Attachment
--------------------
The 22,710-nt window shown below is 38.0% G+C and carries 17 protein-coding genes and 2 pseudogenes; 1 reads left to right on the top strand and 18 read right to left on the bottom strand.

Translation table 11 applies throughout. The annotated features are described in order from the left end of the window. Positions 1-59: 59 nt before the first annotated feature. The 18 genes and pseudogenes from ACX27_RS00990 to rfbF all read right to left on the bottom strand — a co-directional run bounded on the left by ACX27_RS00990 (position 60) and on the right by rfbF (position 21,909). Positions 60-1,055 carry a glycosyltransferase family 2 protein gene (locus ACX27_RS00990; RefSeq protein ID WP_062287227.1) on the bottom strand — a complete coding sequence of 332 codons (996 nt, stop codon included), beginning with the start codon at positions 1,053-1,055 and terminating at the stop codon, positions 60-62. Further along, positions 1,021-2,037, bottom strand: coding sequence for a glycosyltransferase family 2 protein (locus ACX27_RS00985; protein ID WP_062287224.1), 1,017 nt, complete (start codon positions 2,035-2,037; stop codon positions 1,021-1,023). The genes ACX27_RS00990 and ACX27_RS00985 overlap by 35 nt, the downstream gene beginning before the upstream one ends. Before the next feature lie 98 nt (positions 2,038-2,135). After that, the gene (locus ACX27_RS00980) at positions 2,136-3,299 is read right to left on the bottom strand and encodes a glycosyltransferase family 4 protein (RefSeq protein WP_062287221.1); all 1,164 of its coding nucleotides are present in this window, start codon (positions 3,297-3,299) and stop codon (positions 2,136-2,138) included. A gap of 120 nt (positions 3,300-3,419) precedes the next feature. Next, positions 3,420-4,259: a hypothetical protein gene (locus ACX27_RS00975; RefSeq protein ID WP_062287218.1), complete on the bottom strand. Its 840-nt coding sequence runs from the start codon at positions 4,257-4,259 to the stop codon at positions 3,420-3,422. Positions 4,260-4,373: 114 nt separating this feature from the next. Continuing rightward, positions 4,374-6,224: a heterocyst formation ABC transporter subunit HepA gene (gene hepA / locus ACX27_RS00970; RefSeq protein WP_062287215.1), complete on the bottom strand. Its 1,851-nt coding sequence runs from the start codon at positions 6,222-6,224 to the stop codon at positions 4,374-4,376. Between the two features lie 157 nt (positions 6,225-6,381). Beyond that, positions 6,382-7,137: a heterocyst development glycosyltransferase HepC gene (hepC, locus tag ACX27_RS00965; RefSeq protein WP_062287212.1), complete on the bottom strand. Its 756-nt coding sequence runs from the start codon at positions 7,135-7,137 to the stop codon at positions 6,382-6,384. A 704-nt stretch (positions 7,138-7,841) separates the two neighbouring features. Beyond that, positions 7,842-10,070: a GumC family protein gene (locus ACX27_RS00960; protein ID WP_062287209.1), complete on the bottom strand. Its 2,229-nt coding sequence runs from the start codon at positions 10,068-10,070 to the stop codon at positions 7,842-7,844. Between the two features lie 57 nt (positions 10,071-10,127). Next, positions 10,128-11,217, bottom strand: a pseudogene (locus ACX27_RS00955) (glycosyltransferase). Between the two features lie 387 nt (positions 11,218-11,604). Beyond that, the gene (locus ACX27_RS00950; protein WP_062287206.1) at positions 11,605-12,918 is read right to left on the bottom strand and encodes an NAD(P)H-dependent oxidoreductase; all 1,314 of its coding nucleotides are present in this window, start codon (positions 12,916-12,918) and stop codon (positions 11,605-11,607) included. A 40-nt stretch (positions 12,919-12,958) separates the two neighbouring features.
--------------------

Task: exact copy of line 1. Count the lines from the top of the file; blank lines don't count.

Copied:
The 22,710-nt window shown below is 38.0% G+C and carries 17 protein-coding genes and 2 pseudogenes; 1 reads left to right on the top strand and 18 read right to left on the bottom strand.